A mineral rush is underway across the upper Great Lakes region. The waters, forests and wildlife of the Lake Superior basin share their homelands with deposits of copper, nickel, gold, uranium and other metals. Within a few miles of Great Lakes shoreline, one mine is already proposed, and exploration is spreading like wildfire, fueled by worldwide demand and increasing metal prices.
The neighboring states of Michigan, Wisconsin, and Minnesota, as well as the province of Ontario, operate independently of one another when it comes to permitting, regulating, and monitoring prospective mines. And yet water is not constrained by state borders and neither are pollutants. The environmental impacts of sulfide mining in one of these jurisdictions may reach well beyond its border. Federal oversight of permitting and monitoring new mines is severely limited, but sorely needed.
With the recent boom in exploration across the Lake Superior basin, proper oversight has never been more important.
Recognizing the need for consistent review, regulation and enforcement, the National Wildlife Federation undertook an extensive examination of the laws and their implementation in Michigan, Minnesota, Wisconsin, and Ontario. Specifically, we asked:
Water is the most important natural resource in the Lake Superior basin and the long-term value of fresh water far outstrips that of any mineral or any mine. Sulfide mining is well known for its negative impact on water. This report's analysis and the subsequent recommendations offer proactive steps to protect the water, people, and traditions of the Great Lakes Basin.
Sulfide mining is well known for its negative impact on water. This analysis and the subsequent recommendations offer proactive steps to protect the water, people, and traditions of the Great Lakes Basin.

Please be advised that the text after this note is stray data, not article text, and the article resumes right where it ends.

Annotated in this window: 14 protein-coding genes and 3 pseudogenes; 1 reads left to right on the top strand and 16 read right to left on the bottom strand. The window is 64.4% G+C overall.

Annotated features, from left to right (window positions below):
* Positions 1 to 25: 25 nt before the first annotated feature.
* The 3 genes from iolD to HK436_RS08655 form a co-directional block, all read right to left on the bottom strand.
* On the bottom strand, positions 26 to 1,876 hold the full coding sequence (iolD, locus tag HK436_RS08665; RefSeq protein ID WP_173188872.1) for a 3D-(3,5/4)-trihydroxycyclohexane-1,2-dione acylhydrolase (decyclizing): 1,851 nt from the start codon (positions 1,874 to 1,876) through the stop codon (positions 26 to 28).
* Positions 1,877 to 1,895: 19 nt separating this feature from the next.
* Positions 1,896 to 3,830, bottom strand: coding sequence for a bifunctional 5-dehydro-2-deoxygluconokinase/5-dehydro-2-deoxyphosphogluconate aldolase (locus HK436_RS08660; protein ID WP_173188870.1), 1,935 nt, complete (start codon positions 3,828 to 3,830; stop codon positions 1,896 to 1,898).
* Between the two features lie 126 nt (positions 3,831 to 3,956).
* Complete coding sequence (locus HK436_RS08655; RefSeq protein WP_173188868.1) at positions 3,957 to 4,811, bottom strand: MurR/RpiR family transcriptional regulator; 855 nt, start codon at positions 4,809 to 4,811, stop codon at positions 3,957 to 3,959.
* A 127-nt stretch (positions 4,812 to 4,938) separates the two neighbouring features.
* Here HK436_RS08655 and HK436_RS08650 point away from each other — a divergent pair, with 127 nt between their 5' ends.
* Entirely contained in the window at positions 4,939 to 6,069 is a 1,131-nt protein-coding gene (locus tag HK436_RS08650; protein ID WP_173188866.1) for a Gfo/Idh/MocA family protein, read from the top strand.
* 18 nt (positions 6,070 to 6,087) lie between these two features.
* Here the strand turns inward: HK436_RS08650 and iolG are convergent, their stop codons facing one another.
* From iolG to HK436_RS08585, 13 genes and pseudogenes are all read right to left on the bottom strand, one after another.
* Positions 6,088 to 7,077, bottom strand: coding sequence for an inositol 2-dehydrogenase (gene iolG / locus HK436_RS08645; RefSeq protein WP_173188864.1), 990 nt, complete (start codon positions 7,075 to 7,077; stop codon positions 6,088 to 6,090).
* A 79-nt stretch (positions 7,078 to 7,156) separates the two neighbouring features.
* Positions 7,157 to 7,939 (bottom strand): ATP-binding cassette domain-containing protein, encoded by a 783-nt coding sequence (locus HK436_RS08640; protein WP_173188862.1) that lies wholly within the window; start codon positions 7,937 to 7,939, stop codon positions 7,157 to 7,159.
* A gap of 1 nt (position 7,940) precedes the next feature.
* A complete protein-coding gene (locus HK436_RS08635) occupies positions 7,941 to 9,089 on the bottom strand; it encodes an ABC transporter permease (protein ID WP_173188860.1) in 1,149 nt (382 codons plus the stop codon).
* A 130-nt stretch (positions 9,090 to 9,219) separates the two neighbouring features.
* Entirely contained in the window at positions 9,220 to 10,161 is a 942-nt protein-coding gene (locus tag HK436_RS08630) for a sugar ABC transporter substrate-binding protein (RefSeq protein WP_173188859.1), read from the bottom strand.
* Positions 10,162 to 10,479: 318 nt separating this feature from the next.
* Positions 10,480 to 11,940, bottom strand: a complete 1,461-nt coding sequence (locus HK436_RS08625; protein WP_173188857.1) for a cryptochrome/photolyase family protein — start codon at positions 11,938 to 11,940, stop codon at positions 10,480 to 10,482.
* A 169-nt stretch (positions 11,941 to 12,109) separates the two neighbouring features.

The crisis isn't just a global problem—we're facing it in our own backyards. Meet some of the species that are already seeing an impact.Read More
President and CEO Collin O’Mara reveals in a TEDx Talk why it is essential to connect our children and future generations with wildlife and the outdoors—and how doing so is good for our health, economy, and environment.Watch Now
What's on deck with the National Wildlife Federation? Check out our scheduled events—we just might be coming to a city near you!See Events
Place your order today for the themed box that delivers everything you need to create family memories while discovering nature and wildlife.Learn More
More than one-third of U.S. fish and wildlife species are at risk of extinction in the coming decades. We're on the ground in seven regions across the country, collaborating with 52 state and territory affiliates to reverse the crisis and ensure wildlife thrive.